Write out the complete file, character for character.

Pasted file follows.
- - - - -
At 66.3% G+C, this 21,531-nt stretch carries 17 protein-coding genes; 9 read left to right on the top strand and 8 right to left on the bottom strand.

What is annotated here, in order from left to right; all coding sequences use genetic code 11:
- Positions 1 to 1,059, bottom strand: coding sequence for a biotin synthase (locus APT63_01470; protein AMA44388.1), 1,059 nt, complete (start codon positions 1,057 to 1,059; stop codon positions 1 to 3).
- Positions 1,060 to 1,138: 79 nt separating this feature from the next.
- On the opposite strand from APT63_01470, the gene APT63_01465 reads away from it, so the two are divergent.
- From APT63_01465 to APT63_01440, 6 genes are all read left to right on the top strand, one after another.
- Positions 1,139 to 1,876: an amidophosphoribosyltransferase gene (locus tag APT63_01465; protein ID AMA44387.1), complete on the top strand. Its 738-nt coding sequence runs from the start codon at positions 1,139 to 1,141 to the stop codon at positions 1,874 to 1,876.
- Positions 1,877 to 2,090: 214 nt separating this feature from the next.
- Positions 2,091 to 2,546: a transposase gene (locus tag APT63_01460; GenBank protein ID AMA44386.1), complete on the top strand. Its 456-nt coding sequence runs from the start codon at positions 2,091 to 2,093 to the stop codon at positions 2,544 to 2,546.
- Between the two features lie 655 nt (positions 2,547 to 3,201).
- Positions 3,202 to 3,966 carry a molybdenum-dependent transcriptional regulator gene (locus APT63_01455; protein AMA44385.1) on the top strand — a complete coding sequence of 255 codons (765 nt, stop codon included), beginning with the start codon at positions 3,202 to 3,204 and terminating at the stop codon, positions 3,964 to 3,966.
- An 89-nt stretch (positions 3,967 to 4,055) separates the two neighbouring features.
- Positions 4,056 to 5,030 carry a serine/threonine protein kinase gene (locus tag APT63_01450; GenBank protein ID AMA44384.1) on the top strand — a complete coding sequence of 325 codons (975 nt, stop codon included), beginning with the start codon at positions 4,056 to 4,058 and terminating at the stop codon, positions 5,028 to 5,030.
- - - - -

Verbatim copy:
At 66.3% G+C, this 21,531-nt stretch carries 17 protein-coding genes; 9 read left to right on the top strand and 8 right to left on the bottom strand.

What is annotated here, in order from left to right; all coding sequences use genetic code 11:
- Positions 1 to 1,059, bottom strand: coding sequence for a biotin synthase (locus APT63_01470; protein AMA44388.1), 1,059 nt, complete (start codon positions 1,057 to 1,059; stop codon positions 1 to 3).
- Positions 1,060 to 1,138: 79 nt separating this feature from the next.
- On the opposite strand from APT63_01470, the gene APT63_01465 reads away from it, so the two are divergent.
- From APT63_01465 to APT63_01440, 6 genes are all read left to right on the top strand, one after another.
- Positions 1,139 to 1,876: an amidophosphoribosyltransferase gene (locus tag APT63_01465; protein ID AMA44387.1), complete on the top strand. Its 738-nt coding sequence runs from the start codon at positions 1,139 to 1,141 to the stop codon at positions 1,874 to 1,876.
- Positions 1,877 to 2,090: 214 nt separating this feature from the next.
- Positions 2,091 to 2,546: a transposase gene (locus tag APT63_01460; GenBank protein ID AMA44386.1), complete on the top strand. Its 456-nt coding sequence runs from the start codon at positions 2,091 to 2,093 to the stop codon at positions 2,544 to 2,546.
- Between the two features lie 655 nt (positions 2,547 to 3,201).
- Positions 3,202 to 3,966 carry a molybdenum-dependent transcriptional regulator gene (locus APT63_01455; protein AMA44385.1) on the top strand — a complete coding sequence of 255 codons (765 nt, stop codon included), beginning with the start codon at positions 3,202 to 3,204 and terminating at the stop codon, positions 3,964 to 3,966.
- An 89-nt stretch (positions 3,967 to 4,055) separates the two neighbouring features.
- Positions 4,056 to 5,030 carry a serine/threonine protein kinase gene (locus tag APT63_01450; GenBank protein ID AMA44384.1) on the top strand — a complete coding sequence of 325 codons (975 nt, stop codon included), beginning with the start codon at positions 4,056 to 4,058 and terminating at the stop codon, positions 5,028 to 5,030.